The class system in the United States is broken up into six levels: the capitalists, the upper class, upper middle class, working class, lower working class, and underclass. The Capitalists are usually investors or top executive, the upper middle class is usually professionals and upper level managers, the lower middle class is semiprofessionals, foremen, and craftspeople, the working class is factory works, clerical works, and retail, the working poor is laborers, service works, low-paid salespeople, and the underclass is unemployed, part-time, or on welfare (Larkin, 2015, para). This system of stratification is the most open and allows for the most social
Karl Marx’s class theory lies upon the premise that "the history of all hitherto existing society is the history of class struggles." He meant by this that ever since the inception of modern human society, people have been always divided into classes which are in conflict with each other due to class interests. An argument against class interests is that they are not given ab initio, they arise out of exposure of people occupying different social positions in varying social contexts. Karl Marx and Engels divided the masses into three broad classes, the proletariats, the petty bourgeoisie and the bourgeoisie. The proletariats are the wage earners or the labour class, in a capitalist society the proletarians don’t have much wealth, and their main asset is their labour power.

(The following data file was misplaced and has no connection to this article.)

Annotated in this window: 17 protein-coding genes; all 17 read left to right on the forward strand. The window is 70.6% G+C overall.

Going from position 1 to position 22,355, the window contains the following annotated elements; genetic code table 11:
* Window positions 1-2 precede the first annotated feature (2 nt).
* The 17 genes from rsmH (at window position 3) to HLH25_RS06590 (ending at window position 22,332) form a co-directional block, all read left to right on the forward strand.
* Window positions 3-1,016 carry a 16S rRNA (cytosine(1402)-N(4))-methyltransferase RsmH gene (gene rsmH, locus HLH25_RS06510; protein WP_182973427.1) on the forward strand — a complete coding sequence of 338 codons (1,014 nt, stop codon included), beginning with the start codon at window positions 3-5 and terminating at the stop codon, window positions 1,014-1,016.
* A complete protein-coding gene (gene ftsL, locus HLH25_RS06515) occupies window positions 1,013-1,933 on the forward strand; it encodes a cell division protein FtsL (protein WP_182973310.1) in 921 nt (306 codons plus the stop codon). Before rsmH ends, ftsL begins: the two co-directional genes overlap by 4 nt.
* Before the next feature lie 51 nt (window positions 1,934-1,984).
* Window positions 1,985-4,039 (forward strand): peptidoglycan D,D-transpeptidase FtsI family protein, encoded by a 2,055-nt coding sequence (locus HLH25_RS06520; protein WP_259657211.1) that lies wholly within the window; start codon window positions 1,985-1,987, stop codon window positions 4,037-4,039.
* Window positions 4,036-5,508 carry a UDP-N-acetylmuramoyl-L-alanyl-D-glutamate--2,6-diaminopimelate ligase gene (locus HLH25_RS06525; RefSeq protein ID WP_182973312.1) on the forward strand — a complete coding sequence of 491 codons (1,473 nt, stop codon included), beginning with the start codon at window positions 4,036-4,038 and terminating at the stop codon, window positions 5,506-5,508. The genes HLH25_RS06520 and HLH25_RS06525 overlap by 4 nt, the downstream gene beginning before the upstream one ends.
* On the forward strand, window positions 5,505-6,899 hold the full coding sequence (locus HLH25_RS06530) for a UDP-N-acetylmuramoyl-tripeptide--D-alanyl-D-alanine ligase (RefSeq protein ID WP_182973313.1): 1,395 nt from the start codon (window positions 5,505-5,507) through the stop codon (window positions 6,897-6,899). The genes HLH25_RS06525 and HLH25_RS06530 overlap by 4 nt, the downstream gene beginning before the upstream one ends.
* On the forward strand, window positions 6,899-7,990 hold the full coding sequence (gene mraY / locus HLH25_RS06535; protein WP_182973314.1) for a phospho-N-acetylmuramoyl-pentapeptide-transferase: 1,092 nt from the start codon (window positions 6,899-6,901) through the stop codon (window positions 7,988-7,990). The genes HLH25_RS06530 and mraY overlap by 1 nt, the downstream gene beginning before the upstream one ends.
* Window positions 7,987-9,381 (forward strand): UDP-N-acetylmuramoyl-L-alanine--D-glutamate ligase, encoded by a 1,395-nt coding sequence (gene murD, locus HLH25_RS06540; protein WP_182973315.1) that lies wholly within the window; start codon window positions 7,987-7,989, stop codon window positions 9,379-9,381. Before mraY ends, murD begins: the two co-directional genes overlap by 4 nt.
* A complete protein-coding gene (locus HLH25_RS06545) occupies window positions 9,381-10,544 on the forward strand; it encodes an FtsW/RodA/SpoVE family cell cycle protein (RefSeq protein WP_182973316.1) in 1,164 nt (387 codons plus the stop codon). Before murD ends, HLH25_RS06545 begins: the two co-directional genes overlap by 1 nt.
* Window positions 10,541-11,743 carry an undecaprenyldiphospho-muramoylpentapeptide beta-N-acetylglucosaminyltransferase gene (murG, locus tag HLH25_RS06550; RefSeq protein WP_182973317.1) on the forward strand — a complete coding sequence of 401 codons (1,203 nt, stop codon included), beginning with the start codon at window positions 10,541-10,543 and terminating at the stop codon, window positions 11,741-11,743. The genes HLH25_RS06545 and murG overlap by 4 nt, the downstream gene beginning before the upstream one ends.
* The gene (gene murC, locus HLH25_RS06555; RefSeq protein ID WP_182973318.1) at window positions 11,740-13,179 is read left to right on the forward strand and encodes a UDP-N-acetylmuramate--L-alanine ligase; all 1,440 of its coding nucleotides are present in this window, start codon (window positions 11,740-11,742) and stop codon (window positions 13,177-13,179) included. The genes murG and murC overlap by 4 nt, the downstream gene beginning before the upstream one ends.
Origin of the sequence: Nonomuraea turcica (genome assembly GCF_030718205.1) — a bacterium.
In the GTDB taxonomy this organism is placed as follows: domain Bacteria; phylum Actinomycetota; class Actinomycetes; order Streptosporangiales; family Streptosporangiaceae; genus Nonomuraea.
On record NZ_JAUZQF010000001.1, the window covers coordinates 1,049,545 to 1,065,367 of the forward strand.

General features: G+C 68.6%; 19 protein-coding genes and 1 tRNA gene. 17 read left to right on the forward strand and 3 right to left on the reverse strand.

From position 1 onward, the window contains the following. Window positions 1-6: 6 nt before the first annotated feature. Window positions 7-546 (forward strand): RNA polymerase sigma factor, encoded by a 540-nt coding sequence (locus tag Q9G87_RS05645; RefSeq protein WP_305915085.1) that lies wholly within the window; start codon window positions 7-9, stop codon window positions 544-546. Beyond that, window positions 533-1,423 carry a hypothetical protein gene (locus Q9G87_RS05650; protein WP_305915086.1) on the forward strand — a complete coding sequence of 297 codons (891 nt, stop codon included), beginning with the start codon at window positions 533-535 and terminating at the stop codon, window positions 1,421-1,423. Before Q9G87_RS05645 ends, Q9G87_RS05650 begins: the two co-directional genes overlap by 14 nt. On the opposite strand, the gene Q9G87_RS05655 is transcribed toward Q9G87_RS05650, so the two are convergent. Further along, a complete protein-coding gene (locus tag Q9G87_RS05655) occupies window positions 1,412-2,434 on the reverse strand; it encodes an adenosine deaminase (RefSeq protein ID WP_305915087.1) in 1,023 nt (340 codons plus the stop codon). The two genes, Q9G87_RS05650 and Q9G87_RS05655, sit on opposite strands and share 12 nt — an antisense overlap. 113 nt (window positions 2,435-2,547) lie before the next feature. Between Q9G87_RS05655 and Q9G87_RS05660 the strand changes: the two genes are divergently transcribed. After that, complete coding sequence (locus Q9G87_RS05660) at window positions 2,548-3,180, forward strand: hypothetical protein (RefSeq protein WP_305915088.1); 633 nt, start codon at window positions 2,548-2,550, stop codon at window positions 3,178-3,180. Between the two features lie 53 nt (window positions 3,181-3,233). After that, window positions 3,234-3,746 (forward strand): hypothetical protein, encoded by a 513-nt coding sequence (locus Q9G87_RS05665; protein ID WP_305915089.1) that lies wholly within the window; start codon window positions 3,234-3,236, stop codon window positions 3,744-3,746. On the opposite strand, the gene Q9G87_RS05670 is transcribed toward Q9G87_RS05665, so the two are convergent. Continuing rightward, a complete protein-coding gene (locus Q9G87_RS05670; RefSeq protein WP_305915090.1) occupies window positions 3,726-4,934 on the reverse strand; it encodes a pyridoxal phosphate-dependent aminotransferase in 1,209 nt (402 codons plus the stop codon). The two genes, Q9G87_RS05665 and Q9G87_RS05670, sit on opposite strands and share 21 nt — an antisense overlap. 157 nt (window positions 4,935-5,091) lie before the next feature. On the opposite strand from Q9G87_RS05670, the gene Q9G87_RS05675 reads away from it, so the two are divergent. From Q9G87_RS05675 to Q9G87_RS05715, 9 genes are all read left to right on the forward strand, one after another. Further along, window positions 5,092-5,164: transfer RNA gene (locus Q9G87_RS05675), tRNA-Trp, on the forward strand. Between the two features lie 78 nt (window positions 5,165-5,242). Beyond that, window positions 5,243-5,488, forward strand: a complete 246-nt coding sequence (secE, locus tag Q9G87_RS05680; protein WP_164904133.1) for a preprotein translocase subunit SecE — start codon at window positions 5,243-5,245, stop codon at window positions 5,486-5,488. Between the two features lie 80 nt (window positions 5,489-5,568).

Social classes are a form of social stratification that refers to the existence of structured inequalities between individuals and groups in society. A social class is a group of people of comparable status, power and wealth which are usually classified as upper class, middle class, and lower class. For each class, there are some specific opportunities available that influence their social life. We can understand about the particularity of the chances through unequal distribution of these opportunities between individuals in social classes. In here belonging to a social class seems to be an obstacle for some individuals to obtain equal opportunity, unlike upper class people.
Race, nationality and ethnicity Race and ethnicity are seen as form of an individual’s cultural identity. Researchers have linked the concept of “race” to the discourses of social Darwinism that in essence is a categorization of “types” of people, grouping them by biological and physical characteristics, most common one being skin pigmentation. Grouping people based on their physical traits has lead in time to the phenomenon of “racialization” (or race formation), as people began to see race as more of a social construct and not a result or a category of biology. Race cannot exist outside of representation, and that it is formed in the conscience of individuals after either a social process (the status of certain people within a society) or by factors such as political power (what laws are imposed on what people) and only then are observable characteristics of an individual transformed into race signifiers. If racialization compartmentalizes people based on a wide range of characteristics, ethnicity takes the concept of categorization to a more precise and static level.